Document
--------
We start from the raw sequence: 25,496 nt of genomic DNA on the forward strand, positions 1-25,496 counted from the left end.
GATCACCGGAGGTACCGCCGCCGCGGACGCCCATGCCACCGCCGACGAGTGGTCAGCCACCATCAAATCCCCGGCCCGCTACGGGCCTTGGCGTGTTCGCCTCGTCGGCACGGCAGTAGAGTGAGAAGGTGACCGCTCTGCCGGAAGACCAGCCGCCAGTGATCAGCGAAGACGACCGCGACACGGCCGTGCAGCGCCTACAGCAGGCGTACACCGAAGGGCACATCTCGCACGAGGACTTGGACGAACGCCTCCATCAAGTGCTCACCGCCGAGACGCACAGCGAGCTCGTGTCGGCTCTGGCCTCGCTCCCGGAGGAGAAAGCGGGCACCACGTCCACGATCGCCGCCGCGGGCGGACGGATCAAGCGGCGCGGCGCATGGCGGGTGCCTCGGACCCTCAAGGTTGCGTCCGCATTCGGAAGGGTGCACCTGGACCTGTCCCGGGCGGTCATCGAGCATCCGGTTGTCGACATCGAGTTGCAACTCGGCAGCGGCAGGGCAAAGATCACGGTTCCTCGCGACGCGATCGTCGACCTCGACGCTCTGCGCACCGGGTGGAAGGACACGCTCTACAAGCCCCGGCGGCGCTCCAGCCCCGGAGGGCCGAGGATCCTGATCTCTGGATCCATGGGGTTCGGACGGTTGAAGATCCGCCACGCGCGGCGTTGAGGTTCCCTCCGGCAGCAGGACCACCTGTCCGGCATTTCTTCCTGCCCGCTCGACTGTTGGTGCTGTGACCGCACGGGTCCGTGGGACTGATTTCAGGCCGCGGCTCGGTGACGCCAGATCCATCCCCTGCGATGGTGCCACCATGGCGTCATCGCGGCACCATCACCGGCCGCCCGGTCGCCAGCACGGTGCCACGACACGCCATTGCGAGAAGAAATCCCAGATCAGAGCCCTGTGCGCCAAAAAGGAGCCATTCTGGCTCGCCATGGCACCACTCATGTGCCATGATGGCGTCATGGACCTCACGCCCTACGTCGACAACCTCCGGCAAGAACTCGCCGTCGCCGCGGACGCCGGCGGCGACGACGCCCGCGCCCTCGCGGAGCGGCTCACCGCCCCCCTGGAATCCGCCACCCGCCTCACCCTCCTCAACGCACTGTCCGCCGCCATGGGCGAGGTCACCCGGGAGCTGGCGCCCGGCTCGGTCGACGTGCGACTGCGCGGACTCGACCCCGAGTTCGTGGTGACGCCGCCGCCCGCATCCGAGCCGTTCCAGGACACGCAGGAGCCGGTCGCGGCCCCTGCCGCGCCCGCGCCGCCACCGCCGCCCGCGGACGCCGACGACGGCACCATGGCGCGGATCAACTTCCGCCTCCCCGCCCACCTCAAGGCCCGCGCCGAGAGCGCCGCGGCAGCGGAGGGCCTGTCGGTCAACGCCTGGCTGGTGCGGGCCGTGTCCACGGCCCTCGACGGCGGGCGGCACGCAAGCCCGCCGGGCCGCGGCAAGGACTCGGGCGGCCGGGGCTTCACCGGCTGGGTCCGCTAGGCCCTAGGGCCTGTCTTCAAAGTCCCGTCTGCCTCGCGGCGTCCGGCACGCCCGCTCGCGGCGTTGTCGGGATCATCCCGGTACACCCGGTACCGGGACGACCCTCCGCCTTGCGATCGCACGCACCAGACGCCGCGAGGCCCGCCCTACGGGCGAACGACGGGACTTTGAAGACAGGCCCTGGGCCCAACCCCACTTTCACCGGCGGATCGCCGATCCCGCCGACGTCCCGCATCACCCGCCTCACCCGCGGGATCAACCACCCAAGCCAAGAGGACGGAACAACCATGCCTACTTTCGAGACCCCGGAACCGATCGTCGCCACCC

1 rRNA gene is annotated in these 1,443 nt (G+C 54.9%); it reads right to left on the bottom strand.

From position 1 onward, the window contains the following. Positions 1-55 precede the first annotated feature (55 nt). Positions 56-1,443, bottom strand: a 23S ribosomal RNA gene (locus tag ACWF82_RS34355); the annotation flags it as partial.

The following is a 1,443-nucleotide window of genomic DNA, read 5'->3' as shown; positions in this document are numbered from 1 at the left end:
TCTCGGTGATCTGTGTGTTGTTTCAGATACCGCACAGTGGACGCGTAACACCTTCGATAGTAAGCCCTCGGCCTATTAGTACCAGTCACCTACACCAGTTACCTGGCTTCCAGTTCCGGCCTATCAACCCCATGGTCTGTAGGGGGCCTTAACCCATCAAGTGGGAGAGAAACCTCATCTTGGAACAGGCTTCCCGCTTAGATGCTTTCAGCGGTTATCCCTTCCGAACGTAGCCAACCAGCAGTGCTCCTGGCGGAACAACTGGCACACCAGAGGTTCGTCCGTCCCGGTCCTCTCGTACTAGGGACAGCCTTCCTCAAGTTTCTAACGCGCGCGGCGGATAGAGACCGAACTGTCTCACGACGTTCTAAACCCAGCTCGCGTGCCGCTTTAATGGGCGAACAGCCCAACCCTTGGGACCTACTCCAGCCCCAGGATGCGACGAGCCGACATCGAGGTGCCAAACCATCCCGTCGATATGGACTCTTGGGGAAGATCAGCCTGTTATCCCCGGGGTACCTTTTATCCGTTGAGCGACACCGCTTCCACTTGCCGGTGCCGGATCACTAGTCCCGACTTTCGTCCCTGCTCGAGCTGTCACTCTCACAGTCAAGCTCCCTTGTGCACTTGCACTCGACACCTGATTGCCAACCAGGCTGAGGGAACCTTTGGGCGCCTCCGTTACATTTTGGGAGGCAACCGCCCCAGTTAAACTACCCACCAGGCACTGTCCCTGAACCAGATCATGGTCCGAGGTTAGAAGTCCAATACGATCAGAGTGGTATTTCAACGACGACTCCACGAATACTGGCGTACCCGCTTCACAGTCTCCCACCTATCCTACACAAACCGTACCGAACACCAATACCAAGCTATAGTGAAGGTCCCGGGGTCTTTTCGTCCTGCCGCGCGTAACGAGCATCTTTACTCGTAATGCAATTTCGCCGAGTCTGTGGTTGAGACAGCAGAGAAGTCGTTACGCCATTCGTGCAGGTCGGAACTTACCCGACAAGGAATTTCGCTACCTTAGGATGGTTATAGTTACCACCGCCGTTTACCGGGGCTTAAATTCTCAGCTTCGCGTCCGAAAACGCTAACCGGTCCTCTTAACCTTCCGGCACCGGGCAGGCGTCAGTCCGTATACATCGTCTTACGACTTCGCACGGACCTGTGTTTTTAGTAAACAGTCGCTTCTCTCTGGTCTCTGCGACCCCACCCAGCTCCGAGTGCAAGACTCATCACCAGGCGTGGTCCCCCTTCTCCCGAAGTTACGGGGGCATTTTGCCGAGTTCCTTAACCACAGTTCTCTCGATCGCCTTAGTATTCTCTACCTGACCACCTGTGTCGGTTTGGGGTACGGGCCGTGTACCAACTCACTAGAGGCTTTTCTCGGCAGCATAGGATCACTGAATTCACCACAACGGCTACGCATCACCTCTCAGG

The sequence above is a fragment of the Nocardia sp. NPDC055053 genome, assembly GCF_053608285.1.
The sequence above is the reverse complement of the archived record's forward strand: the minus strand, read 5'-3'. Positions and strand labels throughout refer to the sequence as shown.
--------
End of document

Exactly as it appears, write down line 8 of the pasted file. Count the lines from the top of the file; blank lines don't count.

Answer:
The sequence above is the reverse complement of the archived record's forward strand: the minus strand, read 5'-3'. Positions and strand labels throughout refer to the sequence as shown.